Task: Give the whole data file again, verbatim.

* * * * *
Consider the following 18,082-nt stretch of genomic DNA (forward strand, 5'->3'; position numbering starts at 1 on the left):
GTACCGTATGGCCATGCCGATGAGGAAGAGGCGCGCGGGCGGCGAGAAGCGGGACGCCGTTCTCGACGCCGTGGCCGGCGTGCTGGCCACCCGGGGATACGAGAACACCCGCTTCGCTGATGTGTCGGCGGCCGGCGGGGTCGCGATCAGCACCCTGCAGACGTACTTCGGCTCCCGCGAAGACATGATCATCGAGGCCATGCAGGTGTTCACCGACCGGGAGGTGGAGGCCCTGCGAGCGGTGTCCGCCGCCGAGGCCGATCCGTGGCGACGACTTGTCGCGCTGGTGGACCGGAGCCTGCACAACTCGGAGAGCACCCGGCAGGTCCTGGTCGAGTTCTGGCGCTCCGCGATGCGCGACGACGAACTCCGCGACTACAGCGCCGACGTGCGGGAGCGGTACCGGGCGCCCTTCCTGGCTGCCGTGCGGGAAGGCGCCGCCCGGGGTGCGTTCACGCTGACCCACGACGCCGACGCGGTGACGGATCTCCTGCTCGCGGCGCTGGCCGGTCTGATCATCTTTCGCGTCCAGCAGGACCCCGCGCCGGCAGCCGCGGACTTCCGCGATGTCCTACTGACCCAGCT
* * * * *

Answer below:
Consider the following 18,082-nt stretch of genomic DNA (forward strand, 5'->3'; position numbering starts at 1 on the left):
GTACCGTATGGCCATGCCGATGAGGAAGAGGCGCGCGGGCGGCGAGAAGCGGGACGCCGTTCTCGACGCCGTGGCCGGCGTGCTGGCCACCCGGGGATACGAGAACACCCGCTTCGCTGATGTGTCGGCGGCCGGCGGGGTCGCGATCAGCACCCTGCAGACGTACTTCGGCTCCCGCGAAGACATGATCATCGAGGCCATGCAGGTGTTCACCGACCGGGAGGTGGAGGCCCTGCGAGCGGTGTCCGCCGCCGAGGCCGATCCGTGGCGACGACTTGTCGCGCTGGTGGACCGGAGCCTGCACAACTCGGAGAGCACCCGGCAGGTCCTGGTCGAGTTCTGGCGCTCCGCGATGCGCGACGACGAACTCCGCGACTACAGCGCCGACGTGCGGGAGCGGTACCGGGCGCCCTTCCTGGCTGCCGTGCGGGAAGGCGCCGCCCGGGGTGCGTTCACGCTGACCCACGACGCCGACGCGGTGACGGATCTCCTGCTCGCGGCGCTGGCCGGTCTGATCATCTTTCGCGTCCAGCAGGACCCCGCGCCGGCAGCCGCGGACTTCCGCGATGTCCTACTGACCCAGCT